Navy Coach George Welsh is looking forward to lunch today, because "the hard decisions have been made and I can get a bowl of soup and a sandwich and put my feet on the desk."
Yesterday's agenda, however, included another of those seemingly interminable formal luncheons, this one for a press contingent that carried substantial appetites here from up and down the East Coast.
Welsh was a cordial host, giving the same honest answers to the same tired questions. The menu provided steak, but the coach's digestion was not assisted by the demand of comment on the following observations from Dan Devine, his opposite number at Notre Dame, Saturday's opponent for the unbeaten and underdog Milds:
"Navy ha a great team and should be ranked in the top three in the nation."
"Navy could be one of the best defensive teams ever to play football."
"I'm naive enough not to know when you said seven-point spread whether Navy or Notre Dame was the favorite."
"We're in exams and I go into practice without some of my best players. And some of my best players were hurt in the Miami game. I'm just trying to get enough people to get to Cleveland."
As each comment from Devine's beeper-phone interview was presented to him, Welsh assumed a more incredulous expression.
"Coach Devine is blowing a little smoke," Welsh said. "He's building us up better than we are. Him and his poor little boys at Notre Dame. We're still Navy and he's still Notre Dame."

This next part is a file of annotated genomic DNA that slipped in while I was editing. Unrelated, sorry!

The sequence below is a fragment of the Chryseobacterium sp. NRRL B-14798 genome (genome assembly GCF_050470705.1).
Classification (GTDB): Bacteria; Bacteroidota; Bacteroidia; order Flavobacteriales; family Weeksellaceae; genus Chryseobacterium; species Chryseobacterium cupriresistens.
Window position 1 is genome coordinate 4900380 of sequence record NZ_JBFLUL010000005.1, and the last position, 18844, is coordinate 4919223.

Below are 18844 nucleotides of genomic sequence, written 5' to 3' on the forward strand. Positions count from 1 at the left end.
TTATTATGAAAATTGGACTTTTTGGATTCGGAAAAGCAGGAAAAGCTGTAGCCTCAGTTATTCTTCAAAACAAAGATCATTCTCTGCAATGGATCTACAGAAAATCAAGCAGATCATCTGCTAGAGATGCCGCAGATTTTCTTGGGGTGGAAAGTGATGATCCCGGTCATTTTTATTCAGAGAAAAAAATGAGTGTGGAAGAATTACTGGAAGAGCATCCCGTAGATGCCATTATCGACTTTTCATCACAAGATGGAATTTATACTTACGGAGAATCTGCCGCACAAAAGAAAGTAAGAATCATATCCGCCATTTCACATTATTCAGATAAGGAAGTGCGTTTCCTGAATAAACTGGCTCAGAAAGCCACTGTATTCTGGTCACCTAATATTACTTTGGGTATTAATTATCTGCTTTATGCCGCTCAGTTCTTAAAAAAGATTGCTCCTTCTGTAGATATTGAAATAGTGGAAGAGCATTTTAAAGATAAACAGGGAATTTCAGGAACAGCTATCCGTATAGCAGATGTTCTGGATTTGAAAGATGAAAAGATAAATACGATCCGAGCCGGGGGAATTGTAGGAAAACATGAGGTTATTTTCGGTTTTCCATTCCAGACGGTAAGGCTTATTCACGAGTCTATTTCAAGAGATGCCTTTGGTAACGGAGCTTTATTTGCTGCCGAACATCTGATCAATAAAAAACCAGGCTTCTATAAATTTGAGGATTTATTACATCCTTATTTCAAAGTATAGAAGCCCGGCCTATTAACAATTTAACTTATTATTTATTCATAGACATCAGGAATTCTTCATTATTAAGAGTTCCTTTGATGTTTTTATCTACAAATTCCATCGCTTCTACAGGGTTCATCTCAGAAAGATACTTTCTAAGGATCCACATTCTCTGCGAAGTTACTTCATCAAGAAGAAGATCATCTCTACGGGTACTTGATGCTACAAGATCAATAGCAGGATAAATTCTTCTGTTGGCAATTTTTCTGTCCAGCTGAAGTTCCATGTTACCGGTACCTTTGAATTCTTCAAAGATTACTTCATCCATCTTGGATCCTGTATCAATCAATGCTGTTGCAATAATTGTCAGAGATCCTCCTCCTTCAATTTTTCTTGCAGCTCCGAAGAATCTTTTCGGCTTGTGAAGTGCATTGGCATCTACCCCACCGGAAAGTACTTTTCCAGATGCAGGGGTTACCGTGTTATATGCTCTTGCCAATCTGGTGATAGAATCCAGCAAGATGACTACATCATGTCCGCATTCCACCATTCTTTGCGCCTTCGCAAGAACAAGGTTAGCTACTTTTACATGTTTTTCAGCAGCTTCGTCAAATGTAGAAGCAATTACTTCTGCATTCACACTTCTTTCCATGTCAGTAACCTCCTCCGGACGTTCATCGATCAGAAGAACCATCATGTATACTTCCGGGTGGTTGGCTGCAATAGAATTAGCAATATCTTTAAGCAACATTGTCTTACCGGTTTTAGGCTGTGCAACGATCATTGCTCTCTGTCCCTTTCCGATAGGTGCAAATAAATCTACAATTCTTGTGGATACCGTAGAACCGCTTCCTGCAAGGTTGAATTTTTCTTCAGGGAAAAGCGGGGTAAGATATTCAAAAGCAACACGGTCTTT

Although the Mids are ranked 11th and the Irish 15th in both polls, Welsh was isolating the key factor. Notre Dame is big and strong and deep and talented every season; this Navy team is an aberration of unknown intensity. It has been 15 years since the Mids have beaten the Irish and the scoreboard reads 41-9-1 entering this 52nd meeting in the nation's longest unbroken intersectional rivalry.
"You have to find and scratch and claw for everything against them," Welsh said. "We're more competitive than we've ever been, but they're bigger physically. We just don't match up with a team like that. Notre Dame is always one of the most physical games we play. When they hit you, they hit you."
Devine gushed about the merits of "anybody who can hold Pitt to minus 23 yards rushing. Pitt marched through us like Grant through Richmond."
He did not add that Notre Dame also beat Pitt, 26-17.
"Pitt has a little more speed than Notre Dame offensively," Welsh said, "but Notre Dame is stronger with bigger backs. When you hit them, they still go forward four yards.
"They're going to throw a lot and we have to rush them the way we did the Pitt quarterback. But it's more difficult. (Joe) Montana rolls out and throws a lot of play-action stuff. He can keep the ball and, if you send the linebackers inside, he can run away from them."
Welsh has tried to keep his team on an even keel, emotionally, but he concedes that the players have psyched themselves ever higher.
"Four of the last five games were very emotional," Welsh said. "It's a concern for us that they may eventually become drained. I didn't want Pitt to be a big game, but the players seemed to think it was.
"I'm particularly worried about the defense. They had so many plays Saturday. Some of the guys who were on the kicking teams, too, were in for almost 100 plays and that's too much. We're a little more bruised and batered this week. We're still feeling the effects on Saturday.
"The main thing, though, is that I just hope we can handle all this success and keep our feet on the ground. A real good team can come back and play a big game the week after it plays one. This is something new for us. If the players read their press clippings and think they're pretty good, then we've got problems.
"We have seven wins, but if you don't win a copule more, who's going to remember?"